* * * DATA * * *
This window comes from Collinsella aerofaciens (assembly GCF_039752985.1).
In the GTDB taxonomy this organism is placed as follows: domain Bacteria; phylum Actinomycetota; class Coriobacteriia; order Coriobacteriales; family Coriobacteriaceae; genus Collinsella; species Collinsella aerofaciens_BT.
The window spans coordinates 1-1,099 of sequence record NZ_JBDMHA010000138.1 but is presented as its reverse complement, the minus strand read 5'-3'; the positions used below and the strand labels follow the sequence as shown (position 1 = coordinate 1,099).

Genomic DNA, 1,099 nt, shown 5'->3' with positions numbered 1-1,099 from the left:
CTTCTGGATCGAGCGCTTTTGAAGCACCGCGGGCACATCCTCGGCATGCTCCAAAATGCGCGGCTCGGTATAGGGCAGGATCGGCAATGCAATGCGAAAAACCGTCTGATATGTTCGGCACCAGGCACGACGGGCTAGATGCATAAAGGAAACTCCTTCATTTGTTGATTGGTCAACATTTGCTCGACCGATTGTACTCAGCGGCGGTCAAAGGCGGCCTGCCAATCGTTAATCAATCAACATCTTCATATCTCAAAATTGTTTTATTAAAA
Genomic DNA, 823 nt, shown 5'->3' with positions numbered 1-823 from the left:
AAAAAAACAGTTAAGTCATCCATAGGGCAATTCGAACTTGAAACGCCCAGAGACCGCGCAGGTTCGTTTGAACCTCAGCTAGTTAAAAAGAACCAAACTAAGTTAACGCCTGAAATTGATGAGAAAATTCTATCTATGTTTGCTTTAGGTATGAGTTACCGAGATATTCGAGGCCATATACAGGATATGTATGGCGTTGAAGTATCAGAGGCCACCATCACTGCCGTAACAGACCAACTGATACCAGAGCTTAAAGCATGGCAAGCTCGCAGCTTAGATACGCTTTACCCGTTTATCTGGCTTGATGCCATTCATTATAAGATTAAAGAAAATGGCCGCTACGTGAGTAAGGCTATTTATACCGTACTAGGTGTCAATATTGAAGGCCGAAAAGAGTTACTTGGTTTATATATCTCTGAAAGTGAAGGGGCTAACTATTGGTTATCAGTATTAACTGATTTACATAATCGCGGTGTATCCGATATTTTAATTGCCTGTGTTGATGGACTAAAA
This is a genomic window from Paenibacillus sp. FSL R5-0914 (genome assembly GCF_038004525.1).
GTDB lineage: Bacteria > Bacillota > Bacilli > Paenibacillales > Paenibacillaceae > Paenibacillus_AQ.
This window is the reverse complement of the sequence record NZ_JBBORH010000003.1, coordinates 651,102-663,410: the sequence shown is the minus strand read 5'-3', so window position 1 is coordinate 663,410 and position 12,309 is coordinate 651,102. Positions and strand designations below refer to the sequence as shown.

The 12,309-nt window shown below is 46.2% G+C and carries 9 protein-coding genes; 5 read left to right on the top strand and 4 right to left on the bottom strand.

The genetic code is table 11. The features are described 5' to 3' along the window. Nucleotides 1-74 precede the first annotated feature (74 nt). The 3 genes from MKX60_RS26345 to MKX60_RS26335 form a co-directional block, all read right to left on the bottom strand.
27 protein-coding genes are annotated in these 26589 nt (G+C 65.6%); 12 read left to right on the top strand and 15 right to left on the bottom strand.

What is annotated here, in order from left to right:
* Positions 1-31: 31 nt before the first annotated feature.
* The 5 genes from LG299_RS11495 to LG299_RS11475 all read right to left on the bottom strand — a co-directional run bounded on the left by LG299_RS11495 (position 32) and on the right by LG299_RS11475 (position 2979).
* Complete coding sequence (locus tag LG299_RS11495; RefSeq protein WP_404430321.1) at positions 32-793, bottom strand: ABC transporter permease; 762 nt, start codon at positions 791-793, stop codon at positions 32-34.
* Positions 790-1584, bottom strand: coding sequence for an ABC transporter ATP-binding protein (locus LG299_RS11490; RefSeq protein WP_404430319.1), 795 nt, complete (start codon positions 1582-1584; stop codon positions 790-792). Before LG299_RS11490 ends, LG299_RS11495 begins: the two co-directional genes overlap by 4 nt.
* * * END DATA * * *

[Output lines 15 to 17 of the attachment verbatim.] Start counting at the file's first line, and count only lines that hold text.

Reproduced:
* Positions 1-31: 31 nt before the first annotated feature.
* The 5 genes from LG299_RS11495 to LG299_RS11475 all read right to left on the bottom strand — a co-directional run bounded on the left by LG299_RS11495 (position 32) and on the right by LG299_RS11475 (position 2979).
* Complete coding sequence (locus tag LG299_RS11495; RefSeq protein WP_404430321.1) at positions 32-793, bottom strand: ABC transporter permease; 762 nt, start codon at positions 791-793, stop codon at positions 32-34.